Facts and tips on water usage and conservation are presented weekly by the City of Walla Walla, in partnership with Walla Walla Community College and the Union Bulletin.

Precipitation and moisture

October 2019: 1.52 inches

This October so far: 0.86 inches

Chinook salmon and steelhead return numbers

Fish numbers in the Walla Walla River counted at Nursery Street Bridge in Milton Freewater, as of September 4, 2020, are spring chinook, 78, and steelhead, 179.

Data collected by The Confederated Tribes of the Umatilla Indian Reservation Department of Natural Resources; funding provided by Bonneville Power Administration.

Water usage

This week’s average water use by all city customers: 12.05 million gallons per day. Last week’s average water use: 13.74 million gallons per day. Third week of September 2019 average water use: 9.63 million gallons per day.

Water use guidelines

For the week of September 11 — September 17, precipitation was 0.00 inches and turf grass in the area used 0.66 inches of moisture, according to WSU AgWeathernet data. Home irrigators should have run spray type sprinklers 2 times for 14 minutes and rotor type sprinklers 2 times for 50 minutes. Calculations are based on average precipitation rates, please adjust for local conditions.

Yard care and water savings tips

  • Winterize your pipes: Preventing burst pipes and leaks are your best bets when it comes to conserving water in winter. On top of dripping your faucets, it is a good idea to make sure outdoor pipes, like the ones running to your backyard spigot, are wrapped. This way, when temperatures drop below freezing, they stay warmer than the air and are less likely to develop leaks or burst.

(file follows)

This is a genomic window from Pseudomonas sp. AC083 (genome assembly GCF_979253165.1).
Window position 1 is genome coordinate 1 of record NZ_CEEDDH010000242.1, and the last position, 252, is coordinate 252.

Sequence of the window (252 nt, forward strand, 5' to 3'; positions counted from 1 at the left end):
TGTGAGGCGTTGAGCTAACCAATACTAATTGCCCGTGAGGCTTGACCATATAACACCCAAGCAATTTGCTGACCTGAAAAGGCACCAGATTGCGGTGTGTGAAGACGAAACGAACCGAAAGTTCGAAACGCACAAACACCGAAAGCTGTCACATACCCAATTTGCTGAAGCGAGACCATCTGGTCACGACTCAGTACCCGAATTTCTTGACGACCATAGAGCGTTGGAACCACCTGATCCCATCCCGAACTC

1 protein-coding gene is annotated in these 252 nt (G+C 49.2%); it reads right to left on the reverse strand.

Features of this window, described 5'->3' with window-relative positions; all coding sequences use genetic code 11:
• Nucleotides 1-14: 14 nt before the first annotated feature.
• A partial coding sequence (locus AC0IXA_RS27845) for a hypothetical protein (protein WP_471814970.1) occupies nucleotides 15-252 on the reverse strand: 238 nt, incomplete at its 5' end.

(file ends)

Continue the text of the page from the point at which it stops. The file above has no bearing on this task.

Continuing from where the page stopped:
• Insulate hot water pipes: Ever notice that it takes your shower longer to get hot when it’s freezing out? That’s because your pipes are colder. Go to your crawl space or basement and wrap your pipes in insulation. Not only does this help the hot water stay hot, but it helps protect these pipes from the cold, which can cause leaks.
  • Aerating in the Fall: Because people spend time enjoying their yards during the summer, grass takes a beating. Compaction compresses the space in the soil where oxygen can be available to the roots. Aerating helps overcome compaction. A punch-core aerator is best.
  • Overseeding and Topdressing the Lawn: The early fall is a good time to overseed a lawn that might need renovation. Grass that can establish itself in the fall will come back in the spring, more vigorous. Before overseeding, aerate and top dress with compost or sand. This is an easy way to ensure a lusher lawn in the spring.
  • De-thatching for the Winter: A thin layer of thatch is actually beneficial to lawns. A layer beyond ½” thick is not beneficial and can promote disease and fungal problems by limiting airflow between the soil and the top of the grass. Thatch is not composed of grass clippings but is rather dead stems that build up between the soil and the growing grass leaves. Aerating is the best way to control thatch issues in a lawn.

Additional water conservation information

A dripping leak consumes 15 gallons per day, 450 gallons per month and costs $1.02 per month.